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Let $X_1,X_2,\ldots,X_n$ be independent random variables drawn uniformly from $[-1,1]$. The (weak) law of large numbers says that $$\lim_{n\rightarrow\infty}\text{Pr}\left(\left|\frac{X_1+\ldots+X_n}{n}\right|>0.1\right)=0.$$ But for what functions $f(n)$ can we say that $$\text{Pr}\left(\left|\frac{X_1+\ldots+X_n}{n}\right|>0.1\right)<f(n)?$$ For example, is it true for $f(n)=c/2^n$ for some constant $c$?

I thought this would be answered by the central limit theorem, but it doesn't seem to follow directly (or at least I don't understand it well enough.)

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  • $\begingroup$ One that doesn't allow for negative values for one... $\endgroup$ – Zach466920 Jul 30 '15 at 19:46
  • $\begingroup$ This link might be helpful? en.m.wikipedia.org/wiki/Irwin–Hall_distribution $\endgroup$ – David Quinn Jul 30 '15 at 19:48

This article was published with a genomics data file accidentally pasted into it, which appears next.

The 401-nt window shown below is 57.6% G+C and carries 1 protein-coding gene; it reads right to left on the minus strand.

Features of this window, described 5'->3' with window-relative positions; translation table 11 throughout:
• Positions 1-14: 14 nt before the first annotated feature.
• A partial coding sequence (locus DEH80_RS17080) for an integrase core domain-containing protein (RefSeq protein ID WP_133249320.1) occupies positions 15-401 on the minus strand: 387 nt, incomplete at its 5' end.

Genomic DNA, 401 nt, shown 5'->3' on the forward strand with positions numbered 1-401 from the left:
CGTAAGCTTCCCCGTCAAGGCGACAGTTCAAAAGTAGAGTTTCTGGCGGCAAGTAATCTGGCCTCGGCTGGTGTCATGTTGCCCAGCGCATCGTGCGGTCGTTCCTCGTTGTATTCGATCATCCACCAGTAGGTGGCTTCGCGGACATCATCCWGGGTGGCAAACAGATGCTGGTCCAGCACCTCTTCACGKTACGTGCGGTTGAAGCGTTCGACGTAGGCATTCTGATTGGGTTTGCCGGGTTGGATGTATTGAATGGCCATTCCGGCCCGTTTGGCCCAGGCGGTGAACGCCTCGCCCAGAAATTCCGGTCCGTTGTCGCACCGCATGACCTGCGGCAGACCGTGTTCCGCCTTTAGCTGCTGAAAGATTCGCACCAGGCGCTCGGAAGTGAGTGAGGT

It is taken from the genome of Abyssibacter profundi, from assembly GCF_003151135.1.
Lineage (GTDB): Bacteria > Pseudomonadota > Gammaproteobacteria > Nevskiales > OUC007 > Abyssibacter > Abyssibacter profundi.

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Using Hoeffding's inequality $$\text{Pr}\left(\left|\bar X\right|>\epsilon\right)\le 2\exp\left(-\frac{1}{2}\epsilon^2n\right)$$

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  • $\begingroup$ Isn't it $n^2$ instead of $n$? $\endgroup$ – nan Jul 30 '15 at 20:12
  • $\begingroup$ @nan: nope. you have $\text{const}\times \frac{n^2}{n}$ $\endgroup$ – d.k.o. Jul 30 '15 at 20:15
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You can easily get this from the usual proof of WLLN for random variables with finite variance.

We have $\Bbb E X_j^2=1/2$. Hence $$\Bbb E\frac{|X_1+\dots+X_n|^2}{n^2}=\frac1{2n}.$$So Chebyschev's inequality says the probabilty you ask about is no larger than...

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